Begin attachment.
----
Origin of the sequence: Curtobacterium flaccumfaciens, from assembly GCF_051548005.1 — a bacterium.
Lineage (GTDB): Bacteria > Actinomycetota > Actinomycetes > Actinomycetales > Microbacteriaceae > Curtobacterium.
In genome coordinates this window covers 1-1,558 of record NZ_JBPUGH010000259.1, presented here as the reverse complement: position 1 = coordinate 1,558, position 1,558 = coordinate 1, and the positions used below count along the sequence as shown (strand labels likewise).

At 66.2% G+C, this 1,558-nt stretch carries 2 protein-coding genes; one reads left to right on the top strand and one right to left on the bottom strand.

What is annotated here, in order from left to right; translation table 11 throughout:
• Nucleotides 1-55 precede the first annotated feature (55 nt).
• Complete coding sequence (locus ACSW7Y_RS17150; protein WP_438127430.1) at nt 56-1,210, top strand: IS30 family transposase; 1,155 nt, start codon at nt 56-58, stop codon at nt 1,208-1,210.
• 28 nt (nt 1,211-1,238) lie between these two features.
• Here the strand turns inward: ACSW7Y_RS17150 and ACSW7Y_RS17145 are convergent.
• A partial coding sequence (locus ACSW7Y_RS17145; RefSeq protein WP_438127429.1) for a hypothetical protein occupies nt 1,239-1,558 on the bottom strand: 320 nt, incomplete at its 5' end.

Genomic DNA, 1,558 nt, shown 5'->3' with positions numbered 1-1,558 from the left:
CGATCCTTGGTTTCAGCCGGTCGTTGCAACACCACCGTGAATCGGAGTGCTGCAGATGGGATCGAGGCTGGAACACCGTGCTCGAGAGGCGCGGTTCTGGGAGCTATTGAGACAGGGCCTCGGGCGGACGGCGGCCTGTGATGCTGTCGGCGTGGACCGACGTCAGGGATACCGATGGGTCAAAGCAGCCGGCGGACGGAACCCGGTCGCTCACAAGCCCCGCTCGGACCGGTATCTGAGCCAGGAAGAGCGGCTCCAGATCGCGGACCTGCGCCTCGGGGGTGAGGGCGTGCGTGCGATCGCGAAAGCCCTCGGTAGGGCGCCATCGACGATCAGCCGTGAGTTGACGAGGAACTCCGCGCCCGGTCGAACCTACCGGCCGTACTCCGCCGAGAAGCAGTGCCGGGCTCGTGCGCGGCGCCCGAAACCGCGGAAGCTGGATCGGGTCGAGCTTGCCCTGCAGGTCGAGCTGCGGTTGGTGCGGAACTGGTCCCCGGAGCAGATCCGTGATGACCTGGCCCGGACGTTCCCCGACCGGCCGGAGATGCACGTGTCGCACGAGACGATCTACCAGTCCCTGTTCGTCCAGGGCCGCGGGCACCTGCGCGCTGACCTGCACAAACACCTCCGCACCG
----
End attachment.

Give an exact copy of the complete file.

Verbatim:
Origin of the sequence: Curtobacterium flaccumfaciens, from assembly GCF_051548005.1 — a bacterium.
Lineage (GTDB): Bacteria > Actinomycetota > Actinomycetes > Actinomycetales > Microbacteriaceae > Curtobacterium.
In genome coordinates this window covers 1-1,558 of record NZ_JBPUGH010000259.1, presented here as the reverse complement: position 1 = coordinate 1,558, position 1,558 = coordinate 1, and the positions used below count along the sequence as shown (strand labels likewise).

At 66.2% G+C, this 1,558-nt stretch carries 2 protein-coding genes; one reads left to right on the top strand and one right to left on the bottom strand.

What is annotated here, in order from left to right; translation table 11 throughout:
• Nucleotides 1-55 precede the first annotated feature (55 nt).
• Complete coding sequence (locus ACSW7Y_RS17150; protein WP_438127430.1) at nt 56-1,210, top strand: IS30 family transposase; 1,155 nt, start codon at nt 56-58, stop codon at nt 1,208-1,210.
• 28 nt (nt 1,211-1,238) lie between these two features.
• Here the strand turns inward: ACSW7Y_RS17150 and ACSW7Y_RS17145 are convergent.
• A partial coding sequence (locus ACSW7Y_RS17145; RefSeq protein WP_438127429.1) for a hypothetical protein occupies nt 1,239-1,558 on the bottom strand: 320 nt, incomplete at its 5' end.

Genomic DNA, 1,558 nt, shown 5'->3' with positions numbered 1-1,558 from the left:
CGATCCTTGGTTTCAGCCGGTCGTTGCAACACCACCGTGAATCGGAGTGCTGCAGATGGGATCGAGGCTGGAACACCGTGCTCGAGAGGCGCGGTTCTGGGAGCTATTGAGACAGGGCCTCGGGCGGACGGCGGCCTGTGATGCTGTCGGCGTGGACCGACGTCAGGGATACCGATGGGTCAAAGCAGCCGGCGGACGGAACCCGGTCGCTCACAAGCCCCGCTCGGACCGGTATCTGAGCCAGGAAGAGCGGCTCCAGATCGCGGACCTGCGCCTCGGGGGTGAGGGCGTGCGTGCGATCGCGAAAGCCCTCGGTAGGGCGCCATCGACGATCAGCCGTGAGTTGACGAGGAACTCCGCGCCCGGTCGAACCTACCGGCCGTACTCCGCCGAGAAGCAGTGCCGGGCTCGTGCGCGGCGCCCGAAACCGCGGAAGCTGGATCGGGTCGAGCTTGCCCTGCAGGTCGAGCTGCGGTTGGTGCGGAACTGGTCCCCGGAGCAGATCCGTGATGACCTGGCCCGGACGTTCCCCGACCGGCCGGAGATGCACGTGTCGCACGAGACGATCTACCAGTCCCTGTTCGTCCAGGGCCGCGGGCACCTGCGCGCTGACCTGCACAAACACCTCCGCACCG